October 1, 2012 by JoBe Cerny
Thus far in my career, I have only been nominated for one Emmy Award. I was nominated as part of an ensemble cast for a WGN Christmas Special, “Mistletoe Bear’s First Christmas”. It was funded by Marshall Field’s as a Christmas Special to welcome Santa Claus to Chicago. The special was a big production for WGN. For many years, Uncle Mistletoe was Marshall Field’s Christmas character, and I grew up watching Uncle Mistletoe who primarily existed in drawn illustrations for advertising, dolls, Christmas ornaments, and Golden Books. The character was also used in conjunction with The Adventures of The Cinnamon Bear on WGN which was an episodic daily adventure. I always liked Uncle Mistletoe, and I thought I was the perfect actor to play the part on the special. I was pretty much a dead-ringer for him. So I pulled out all the stops in my audition, and I was thrilled when I won the part.
And that began a very interesting relationship for me with WGN and Bozo and Cookie. I loved working with Bozo and Cookie (Joey D’Auria and Roy Brown). We shot the special on the Bozo Stage during Bozo and Cookie’s hiatus from the show. The production was a big one for WGN. They hired a company to build special sets for the production which was something very unusual for WGN. Martha Webster was hired to play Aunt Holly who was Uncle Mistletoe’s wife, and we lived in the North Pole. A company called Those Funny Little People Enterprises was hired to build human size puppet costumes that actors could fit into and operate from inside the puppet. They were pretty unique and attention-getting. Only Bozo, Cookie, me and Aunt Holly wore costumes. Uncle Mistletoe had a black top hat, bushy black eye brows, and a red waist coat. But, the star of the show was Mistletoe Bear, a new plush toy that Marshall Field’s was marketing for the Holiday Season. Little People built a bigger than life-size costume of the plush toy, and an actor operated it from inside. WGN camera operators who shot the Cubs games shot the special.
Stepping onto the stages at WGN was a step back into time for me. Even though WGN was a major station, it had a very small town feel to it. There was a little cafeteria where all the WGN personalities and guests would eat. They shot live news shows at the station, too. But, this production had lots of actors in it, and much more was happening at the station than was normal. It was bursting at the seams with lots of actors each day, and the shooting schedule was longer than a Cub’s Doubleheader so the camera operators weren’t used to such long days. For one week, it was more like a little movie studio than WGN. We did lots and lots of takes (Cub games are all one take which was a new experience for the WGN cameramen.). The special was shot way before it would air in November so there would be time to edit the special. I used to do a lot of print work as Santa Claus so I was used to wearing fat suits to bulk me up to fit into red hot Santa Claus suits in the sweltering heat of July. But, my Uncle Mistletoe costume was very comfortable except for the fact that I had to be careful not to crush my wings if I sat down in a chair. (Uncle Mistletoe could fly. Aunt Holly didn’t have wings, so it was a mixed marriage of sorts.) When Bozo and Cookie visited Aunt Holly and Uncle Mistletoe in the North Pole, they wore scarves around their necks to keep warm. Acting cold on a stage filled with big lights creating heat was a difficult challenge because there wasn’t sufficient air-conditioning for the increased heat load. Making the audience believe it was winter was probably why the cast was nominated for an ensemble Emmy.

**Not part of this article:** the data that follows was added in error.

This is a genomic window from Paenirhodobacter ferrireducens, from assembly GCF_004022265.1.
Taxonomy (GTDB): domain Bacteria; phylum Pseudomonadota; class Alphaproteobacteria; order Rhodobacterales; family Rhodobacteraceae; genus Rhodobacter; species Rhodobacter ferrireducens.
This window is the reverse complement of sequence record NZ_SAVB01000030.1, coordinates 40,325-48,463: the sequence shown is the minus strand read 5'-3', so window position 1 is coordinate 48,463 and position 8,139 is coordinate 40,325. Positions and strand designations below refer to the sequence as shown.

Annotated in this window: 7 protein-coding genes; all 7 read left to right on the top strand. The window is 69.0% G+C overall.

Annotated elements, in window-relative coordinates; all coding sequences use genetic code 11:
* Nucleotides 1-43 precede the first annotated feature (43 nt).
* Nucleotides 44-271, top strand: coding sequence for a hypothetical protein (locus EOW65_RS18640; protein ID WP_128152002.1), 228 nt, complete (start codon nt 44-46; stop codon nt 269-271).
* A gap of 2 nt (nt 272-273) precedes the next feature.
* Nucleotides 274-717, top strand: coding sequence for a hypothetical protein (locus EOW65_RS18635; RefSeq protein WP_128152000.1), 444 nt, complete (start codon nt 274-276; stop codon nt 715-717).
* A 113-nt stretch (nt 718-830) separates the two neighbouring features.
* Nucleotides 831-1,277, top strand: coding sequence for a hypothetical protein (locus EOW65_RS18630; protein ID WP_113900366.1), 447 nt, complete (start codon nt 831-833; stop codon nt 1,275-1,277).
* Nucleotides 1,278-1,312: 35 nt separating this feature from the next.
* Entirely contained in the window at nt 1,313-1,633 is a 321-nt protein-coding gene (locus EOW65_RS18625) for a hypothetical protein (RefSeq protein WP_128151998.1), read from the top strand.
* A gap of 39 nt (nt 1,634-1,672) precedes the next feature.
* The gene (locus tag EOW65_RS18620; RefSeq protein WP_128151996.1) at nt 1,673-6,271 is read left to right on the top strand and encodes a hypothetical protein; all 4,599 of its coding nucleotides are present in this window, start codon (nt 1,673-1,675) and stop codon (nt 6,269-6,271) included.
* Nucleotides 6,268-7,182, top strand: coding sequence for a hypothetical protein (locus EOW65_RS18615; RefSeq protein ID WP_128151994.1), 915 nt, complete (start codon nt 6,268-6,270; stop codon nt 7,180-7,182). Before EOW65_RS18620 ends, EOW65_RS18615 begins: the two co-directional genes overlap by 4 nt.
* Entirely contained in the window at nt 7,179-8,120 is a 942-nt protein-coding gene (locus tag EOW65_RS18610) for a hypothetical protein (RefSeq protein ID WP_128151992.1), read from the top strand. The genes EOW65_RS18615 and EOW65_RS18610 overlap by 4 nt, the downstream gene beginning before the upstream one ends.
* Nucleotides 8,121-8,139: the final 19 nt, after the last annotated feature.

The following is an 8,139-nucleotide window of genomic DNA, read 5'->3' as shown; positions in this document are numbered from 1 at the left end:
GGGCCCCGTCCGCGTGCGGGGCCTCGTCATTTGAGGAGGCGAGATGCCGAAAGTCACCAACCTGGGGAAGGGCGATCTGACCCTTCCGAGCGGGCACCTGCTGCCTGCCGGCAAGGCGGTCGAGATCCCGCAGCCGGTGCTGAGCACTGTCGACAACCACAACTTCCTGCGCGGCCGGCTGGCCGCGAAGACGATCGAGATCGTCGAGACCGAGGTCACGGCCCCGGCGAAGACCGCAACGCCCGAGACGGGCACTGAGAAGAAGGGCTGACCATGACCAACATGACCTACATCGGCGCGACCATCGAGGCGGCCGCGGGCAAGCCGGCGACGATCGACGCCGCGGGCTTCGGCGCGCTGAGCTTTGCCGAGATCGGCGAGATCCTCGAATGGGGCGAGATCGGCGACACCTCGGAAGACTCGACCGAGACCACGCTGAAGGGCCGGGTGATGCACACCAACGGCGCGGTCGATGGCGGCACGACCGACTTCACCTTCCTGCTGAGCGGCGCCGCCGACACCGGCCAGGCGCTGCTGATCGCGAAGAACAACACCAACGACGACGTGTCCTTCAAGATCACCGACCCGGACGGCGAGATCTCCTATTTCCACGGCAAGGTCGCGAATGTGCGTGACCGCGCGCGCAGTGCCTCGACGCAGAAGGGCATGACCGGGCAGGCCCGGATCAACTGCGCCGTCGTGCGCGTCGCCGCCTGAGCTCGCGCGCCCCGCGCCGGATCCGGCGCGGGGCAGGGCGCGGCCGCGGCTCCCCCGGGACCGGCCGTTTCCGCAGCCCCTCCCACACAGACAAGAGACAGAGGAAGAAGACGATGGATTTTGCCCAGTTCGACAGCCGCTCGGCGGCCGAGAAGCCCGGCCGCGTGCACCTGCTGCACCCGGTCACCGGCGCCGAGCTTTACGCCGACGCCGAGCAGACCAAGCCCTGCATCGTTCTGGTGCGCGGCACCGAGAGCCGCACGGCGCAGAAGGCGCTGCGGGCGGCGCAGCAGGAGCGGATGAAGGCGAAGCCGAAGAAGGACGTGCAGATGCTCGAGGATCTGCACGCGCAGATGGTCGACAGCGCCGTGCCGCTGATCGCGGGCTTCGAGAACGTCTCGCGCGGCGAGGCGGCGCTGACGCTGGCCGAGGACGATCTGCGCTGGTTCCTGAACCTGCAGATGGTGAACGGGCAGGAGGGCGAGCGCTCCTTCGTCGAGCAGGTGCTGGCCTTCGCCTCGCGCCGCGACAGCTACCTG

When it was time to shoot Mistletoe Bear’s first scene, no one could find the actor who was supposed to play Mistletoe Bear! The costume was lying on the floor, seemingly discarded against a wall. A frantic search began to find the actor. People searched the bathrooms, the cafeteria, and the parking lot, but no one could find the actor. But, then someone noticed the costume move. Everyone freaked! Then someone took the head off the costume! The actor passed out inside the costume because he got dehydrated. He had to be taken to the hospital and rehydrated. It was a pretty harrowing experience, but he was a trouper, and he recovered quickly. When he got into the Mistletoe Bear costume the next day, they added ventilation to the costume. But now we could only shoot shots of Mistletoe Bear from the front because an exhaust fan expelled the hot air in the costume near Mistletoe Bear’s butt. It was battery operated, and it made a lot of noise. So whenever Bozo, Cookie and I did a scene with the Bear, we had to shout our lines to be heard over the fan. We put earmuffs on Mistletoe Bear to justify our yelling which I thought was a stroke of genius. We didn’t win the Emmy, but Bozo logic always got laughs!